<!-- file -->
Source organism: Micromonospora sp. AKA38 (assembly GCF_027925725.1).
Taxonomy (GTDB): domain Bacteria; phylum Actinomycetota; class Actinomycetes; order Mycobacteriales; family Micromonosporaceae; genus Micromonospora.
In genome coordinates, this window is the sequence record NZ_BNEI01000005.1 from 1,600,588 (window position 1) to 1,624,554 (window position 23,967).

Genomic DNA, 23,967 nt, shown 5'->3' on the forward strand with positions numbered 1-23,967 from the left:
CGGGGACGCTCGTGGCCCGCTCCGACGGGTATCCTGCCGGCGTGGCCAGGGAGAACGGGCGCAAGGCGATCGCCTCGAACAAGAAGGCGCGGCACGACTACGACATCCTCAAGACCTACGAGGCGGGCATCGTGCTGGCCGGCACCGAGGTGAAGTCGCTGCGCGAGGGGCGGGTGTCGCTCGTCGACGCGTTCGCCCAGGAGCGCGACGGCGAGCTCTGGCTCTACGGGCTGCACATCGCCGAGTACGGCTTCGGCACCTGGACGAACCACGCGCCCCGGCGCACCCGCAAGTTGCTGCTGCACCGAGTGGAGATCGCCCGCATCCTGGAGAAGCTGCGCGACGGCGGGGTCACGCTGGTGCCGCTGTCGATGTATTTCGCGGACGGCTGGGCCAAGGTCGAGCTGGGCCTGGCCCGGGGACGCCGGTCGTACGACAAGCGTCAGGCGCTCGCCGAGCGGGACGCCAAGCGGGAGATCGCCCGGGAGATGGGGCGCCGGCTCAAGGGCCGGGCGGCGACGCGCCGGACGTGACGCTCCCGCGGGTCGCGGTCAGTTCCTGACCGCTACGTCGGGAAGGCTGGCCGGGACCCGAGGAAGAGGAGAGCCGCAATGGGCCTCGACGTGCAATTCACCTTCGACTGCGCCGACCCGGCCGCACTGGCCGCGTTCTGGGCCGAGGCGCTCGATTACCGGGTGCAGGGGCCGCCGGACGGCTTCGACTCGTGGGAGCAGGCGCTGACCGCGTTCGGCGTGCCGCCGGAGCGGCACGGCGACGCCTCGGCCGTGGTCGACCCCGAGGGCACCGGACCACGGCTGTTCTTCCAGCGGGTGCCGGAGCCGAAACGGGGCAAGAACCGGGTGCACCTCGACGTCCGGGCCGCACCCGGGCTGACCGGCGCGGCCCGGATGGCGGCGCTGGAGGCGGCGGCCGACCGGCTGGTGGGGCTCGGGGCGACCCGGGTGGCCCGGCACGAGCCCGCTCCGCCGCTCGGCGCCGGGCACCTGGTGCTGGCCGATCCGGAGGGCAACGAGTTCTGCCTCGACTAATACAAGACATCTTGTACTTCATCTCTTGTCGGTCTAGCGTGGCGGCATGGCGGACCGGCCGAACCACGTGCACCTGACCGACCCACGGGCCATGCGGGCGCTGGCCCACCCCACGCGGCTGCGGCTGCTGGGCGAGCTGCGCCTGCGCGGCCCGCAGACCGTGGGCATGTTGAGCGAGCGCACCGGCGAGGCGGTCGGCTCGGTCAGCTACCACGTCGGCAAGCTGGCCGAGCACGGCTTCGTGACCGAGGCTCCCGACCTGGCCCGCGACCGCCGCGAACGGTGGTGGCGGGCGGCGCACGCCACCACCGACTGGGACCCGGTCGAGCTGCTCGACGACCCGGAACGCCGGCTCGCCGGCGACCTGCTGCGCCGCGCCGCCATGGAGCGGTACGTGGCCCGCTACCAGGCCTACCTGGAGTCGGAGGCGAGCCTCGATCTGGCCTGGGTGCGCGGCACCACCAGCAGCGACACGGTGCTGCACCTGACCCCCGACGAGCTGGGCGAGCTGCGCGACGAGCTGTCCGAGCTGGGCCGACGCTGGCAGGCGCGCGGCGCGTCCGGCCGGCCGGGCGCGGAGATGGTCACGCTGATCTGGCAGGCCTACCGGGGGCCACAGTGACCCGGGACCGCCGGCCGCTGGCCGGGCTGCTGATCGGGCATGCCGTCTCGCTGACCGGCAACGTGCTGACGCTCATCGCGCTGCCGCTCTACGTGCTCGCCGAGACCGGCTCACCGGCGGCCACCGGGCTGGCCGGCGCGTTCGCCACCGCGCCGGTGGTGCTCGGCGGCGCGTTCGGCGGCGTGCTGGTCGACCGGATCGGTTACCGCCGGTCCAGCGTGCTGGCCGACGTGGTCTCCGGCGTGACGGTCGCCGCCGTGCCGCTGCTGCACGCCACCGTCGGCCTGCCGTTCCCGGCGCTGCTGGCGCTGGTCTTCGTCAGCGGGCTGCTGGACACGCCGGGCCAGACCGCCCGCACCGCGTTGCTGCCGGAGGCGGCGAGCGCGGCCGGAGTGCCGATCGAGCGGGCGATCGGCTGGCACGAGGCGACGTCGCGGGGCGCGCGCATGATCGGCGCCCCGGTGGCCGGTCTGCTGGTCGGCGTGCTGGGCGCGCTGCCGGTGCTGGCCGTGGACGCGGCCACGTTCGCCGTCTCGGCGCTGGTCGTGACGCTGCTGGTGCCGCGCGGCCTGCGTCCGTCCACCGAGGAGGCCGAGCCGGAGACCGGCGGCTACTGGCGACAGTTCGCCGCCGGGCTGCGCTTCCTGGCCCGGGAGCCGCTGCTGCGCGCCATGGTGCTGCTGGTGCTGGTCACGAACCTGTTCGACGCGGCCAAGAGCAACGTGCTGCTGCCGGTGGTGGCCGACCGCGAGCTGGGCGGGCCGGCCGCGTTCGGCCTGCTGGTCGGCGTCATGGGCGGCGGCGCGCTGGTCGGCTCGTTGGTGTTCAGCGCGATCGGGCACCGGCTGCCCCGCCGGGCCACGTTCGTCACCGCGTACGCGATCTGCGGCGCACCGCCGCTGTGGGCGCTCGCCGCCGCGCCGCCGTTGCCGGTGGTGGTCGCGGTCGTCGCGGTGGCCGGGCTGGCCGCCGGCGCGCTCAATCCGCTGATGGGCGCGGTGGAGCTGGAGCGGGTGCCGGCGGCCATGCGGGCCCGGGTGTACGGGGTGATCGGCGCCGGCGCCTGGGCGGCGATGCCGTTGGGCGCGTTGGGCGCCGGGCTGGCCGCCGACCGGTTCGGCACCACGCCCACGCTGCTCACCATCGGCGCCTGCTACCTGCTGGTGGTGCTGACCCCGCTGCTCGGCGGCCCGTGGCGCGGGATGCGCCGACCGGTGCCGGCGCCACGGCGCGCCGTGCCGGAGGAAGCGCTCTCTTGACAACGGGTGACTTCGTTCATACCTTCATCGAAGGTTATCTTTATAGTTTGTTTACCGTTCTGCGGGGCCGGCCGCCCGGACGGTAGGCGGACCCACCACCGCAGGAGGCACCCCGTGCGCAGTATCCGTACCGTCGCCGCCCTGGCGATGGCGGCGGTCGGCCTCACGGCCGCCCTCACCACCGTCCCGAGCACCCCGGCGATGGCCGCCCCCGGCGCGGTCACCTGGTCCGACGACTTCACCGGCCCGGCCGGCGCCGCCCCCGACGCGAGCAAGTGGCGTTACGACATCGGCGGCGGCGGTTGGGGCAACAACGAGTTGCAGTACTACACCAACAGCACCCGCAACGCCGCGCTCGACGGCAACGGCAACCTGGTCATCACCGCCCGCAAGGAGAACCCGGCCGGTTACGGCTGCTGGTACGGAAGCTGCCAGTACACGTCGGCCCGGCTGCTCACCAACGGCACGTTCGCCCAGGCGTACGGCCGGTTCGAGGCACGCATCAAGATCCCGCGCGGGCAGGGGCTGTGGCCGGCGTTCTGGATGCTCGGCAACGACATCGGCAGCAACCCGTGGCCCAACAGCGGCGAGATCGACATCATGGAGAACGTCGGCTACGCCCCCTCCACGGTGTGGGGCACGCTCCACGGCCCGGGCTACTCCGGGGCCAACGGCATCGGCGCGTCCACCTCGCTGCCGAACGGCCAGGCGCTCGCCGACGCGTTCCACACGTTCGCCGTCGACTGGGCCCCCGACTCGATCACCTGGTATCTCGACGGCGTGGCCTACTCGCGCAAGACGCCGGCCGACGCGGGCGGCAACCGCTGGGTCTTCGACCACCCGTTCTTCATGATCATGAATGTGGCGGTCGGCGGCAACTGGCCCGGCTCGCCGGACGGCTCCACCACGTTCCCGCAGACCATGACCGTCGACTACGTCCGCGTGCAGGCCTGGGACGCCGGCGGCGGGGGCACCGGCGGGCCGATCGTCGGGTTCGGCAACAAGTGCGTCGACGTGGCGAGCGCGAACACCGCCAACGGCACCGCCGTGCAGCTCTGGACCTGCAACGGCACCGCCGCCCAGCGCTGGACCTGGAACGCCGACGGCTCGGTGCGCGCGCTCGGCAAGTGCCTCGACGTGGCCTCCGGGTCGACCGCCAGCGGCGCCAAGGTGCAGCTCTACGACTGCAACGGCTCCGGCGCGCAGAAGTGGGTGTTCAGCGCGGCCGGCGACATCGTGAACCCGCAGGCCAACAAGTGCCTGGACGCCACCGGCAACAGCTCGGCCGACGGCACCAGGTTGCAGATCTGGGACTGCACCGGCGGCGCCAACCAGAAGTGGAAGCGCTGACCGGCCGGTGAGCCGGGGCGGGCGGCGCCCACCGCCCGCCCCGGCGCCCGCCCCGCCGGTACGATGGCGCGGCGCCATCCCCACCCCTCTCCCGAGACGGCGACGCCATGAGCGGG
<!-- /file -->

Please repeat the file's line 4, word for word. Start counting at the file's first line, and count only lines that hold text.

Genomic DNA, 23,967 nt, shown 5'->3' on the forward strand with positions numbered 1-23,967 from the left: